Disassemble the trap and clean it out. If the obstruction is beyond the trap, suck it out with a wet vac. If the obstruction is beyond the sewer line vent, use a hand snake or auger. Flush the drain lines with boiling water after the clog is removed.

    Dump two gallons of boiling water down each sink drain every month, weekly in kitchens, to dissolve fresh grease and soap/detergent buildups. This will also control slime molds that grow large enough to restrict drain lines. Teach the tenants (or family members) not to use sinks or toilets to dispose of grease, garbage, diapers, paper towels, socks, rubber gloves, jewelry, underwear, toys.

    Be careful with acidic or alkaline chemicals, not only can they be quite destructive to living tissues but will eventually corrode metal sewer lines.

  6. Debbie M says:

    Yeah, the prevention tips don’t work so great with kids. But I found that adding a strainer made a big difference. Of course you have to clean out the strainer all the time, but at least the strainer is easy to reach. But then most of my clogged drains have been due mostly to hair; sometimes carpet fiber sticking to bare feet that then go into the shower.

    I do love those drain-cleaning sticks–or at least the one I have which is a long thing of plastic with plastic barbs. It’s super cheap, like $2 or $3, and though they say not to re-use it, I just make sure to be careful when cleaning it and to store it in a way where you won’t accidentally stab yourself.

    Thanks for leaving out the pictures of the clogs. Pictures of the tools would be okay, though. I never heard of the plastic drain-cleaning tool until I read about it online.

  7. deb says:

    Years ago we had only one toilet in the house. My husband left for a business trip and also left a clogged toilet when he departed (no, he didn’t know). We had two young boys at the time and one of them “had to go” and we had real mess. The plunger did not work. I went to the hardware store and bought a “miracle plunger” that also didn’t work. Back to the hardware store (also used their bathroom while I was there, lol), I found a plumber’s snake. Used it. It was GROSS, but worked. I spent about $40, learned a lot about toilets, saved big $$ by not calling a plumber.

  8. Alice says:

    every few months, I find the shower and bathroom sink drains get clogged. I take a wire coathanger and fold it in half, and twist the hook a bit to get an angle. I push it into the drain a few times, and invariably pull out big clumps of hair. Run hot water through after no more hair can be pulled out. It has worked every time (there is a trap thing over the drain, which is cleaned daily, somehow the hair gets through). I didn’t know about the plastic drain cleaning thing.

  9. SwingCheese says:

    We haven’t had the problem at our house, but in our last apartment, the shower drain was constantly clogging up. I tried both baking and washing soda, but to no avail. We had to call maintenance every time, and each time, he just brought up the pipe snake. I’ve wondered since if a pipe snake might be a good investment :)

  10. Bill says:

    Pipe snakes are a great investment and they make a special one for toilets that has a covered bend to protect the finish of your toilet. It’s been said above the best preventative care is boiling water.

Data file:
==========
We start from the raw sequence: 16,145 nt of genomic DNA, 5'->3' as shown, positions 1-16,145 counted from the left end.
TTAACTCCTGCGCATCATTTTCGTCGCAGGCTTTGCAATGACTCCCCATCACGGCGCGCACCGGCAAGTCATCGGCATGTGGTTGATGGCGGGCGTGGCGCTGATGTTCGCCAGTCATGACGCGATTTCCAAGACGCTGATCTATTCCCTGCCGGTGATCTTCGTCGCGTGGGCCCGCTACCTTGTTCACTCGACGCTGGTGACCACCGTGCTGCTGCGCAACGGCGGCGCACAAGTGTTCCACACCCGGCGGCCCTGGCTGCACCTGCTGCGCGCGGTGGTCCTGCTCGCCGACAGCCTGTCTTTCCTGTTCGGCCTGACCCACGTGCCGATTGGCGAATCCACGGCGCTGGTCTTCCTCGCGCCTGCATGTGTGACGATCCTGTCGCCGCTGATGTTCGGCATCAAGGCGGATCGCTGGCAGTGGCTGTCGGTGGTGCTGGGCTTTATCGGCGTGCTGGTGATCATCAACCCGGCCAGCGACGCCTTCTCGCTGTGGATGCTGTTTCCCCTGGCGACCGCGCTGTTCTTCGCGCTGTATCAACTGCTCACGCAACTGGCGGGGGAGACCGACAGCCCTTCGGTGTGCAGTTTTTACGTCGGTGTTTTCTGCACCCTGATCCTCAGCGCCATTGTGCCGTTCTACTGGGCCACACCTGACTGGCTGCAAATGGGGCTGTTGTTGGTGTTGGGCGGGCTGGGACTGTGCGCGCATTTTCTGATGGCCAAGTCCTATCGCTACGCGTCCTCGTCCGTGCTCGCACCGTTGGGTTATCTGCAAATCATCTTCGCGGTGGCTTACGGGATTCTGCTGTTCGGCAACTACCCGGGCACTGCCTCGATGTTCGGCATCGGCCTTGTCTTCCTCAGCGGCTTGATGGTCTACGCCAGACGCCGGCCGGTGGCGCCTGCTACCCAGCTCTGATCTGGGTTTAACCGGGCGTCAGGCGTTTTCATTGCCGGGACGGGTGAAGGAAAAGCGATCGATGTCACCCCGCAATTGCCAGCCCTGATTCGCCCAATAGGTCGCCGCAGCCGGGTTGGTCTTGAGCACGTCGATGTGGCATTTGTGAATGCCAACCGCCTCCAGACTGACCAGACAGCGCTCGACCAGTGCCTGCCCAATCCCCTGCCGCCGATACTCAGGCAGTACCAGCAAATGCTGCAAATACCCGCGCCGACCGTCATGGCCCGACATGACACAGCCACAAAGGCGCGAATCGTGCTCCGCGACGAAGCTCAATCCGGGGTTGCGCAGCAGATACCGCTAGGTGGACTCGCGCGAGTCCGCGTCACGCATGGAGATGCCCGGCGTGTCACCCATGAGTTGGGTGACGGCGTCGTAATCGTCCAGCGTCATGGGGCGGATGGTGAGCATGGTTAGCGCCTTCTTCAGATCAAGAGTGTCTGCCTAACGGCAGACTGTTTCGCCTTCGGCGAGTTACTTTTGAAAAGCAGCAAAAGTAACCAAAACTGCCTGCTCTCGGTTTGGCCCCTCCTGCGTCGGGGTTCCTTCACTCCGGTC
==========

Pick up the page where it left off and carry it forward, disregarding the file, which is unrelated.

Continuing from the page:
11. ysabet says:

    Just thought I’d pitch in with a little chemistry knowledge, because knowing what’s actually going on is usually a good thing.

    NaHCO3 + heat -> Na2CO3 + H2O + CO2

    Basically, heating your bicarb soda will give you washing soda (sodium carbonate, Na2CO3), water (as steam) and carbon dioxide. Domestic quantities are unlikely to present a safety issue, so you may be being slightly overcautious by recommending opening windows etc. The risk of suffocation is pretty low. The same gas is produced when you add the vinegar to the bicarb or washing soda. The bubbles caused have a scouring effect,

    A note – only the dissolved soda is reacting with the vinegar, and both sodas have fairly limited solubility in water (it increases a little in warmer water). This is why heating the vinegar is more effective – it dissolves more of the soda. Either way, though, you’re probably using far too much soda for the quantity of vinegar, since only the active ingredient (acetic acid) is actually a reagent in the reaction.

    Just a last thing – drain cleaners tend to have one of two active ingredients, sodium hydroxide (caustic soda) or chlorine bleach. Sodium hydroxide cleaners are safe to mix with vinegar; the reaction produces a little heat, but no dangerous byproducts. Chlorine bleach mixed with vinegar (or ammonia, another acidic substance) is quite different – it releases chlorine gas, which is quite poisonous. Of course, both caustic soda and bleach should be handled with care, and kept away from children. With that in mind, though, caustic soda is fine to use instead of the other sodas, and rather more effective in smaller quantities, as it is far more soluble in water. It doesn’t get the fun bubbles (and thus not the physical scouring effect) when vinegar is added, but it is more effective at dissolving fats and keratin based substances (such as hair) than the other sodas. Also, adding (enough) vinegar halts the action of caustic soda, leaving nothing more dangerous than a slightly warmer salt solution in the drain.

    Hope this info is interesting :)

  12. kj says:

    Another trick to try is enzyme based washing powder such as napisan, although most powders have enzymes in them these days. Make up a normal solution of about two litres and pour down the sink last thing at night. It will sit in the same spot as the fat, hair etc and eat them all night. It is a good preventative and if the drain is just sluggish over a few nights to can clear a drain for just a few dollars, at most.

  13. deRuiter says:

    A “super plunger” works a lot better than a traditional plunger, more power. You can also use a can of lye with cold water to clear gunky drains. It’s dirt cheap. Read label directions and follow them carefully, wear goggles.

  14. Karen says:

    I’ll toss in my favorite drain cleaner because maybe it will give someone a good idea, or maybe someone will tell me why I really shouldn’t be doing it :-)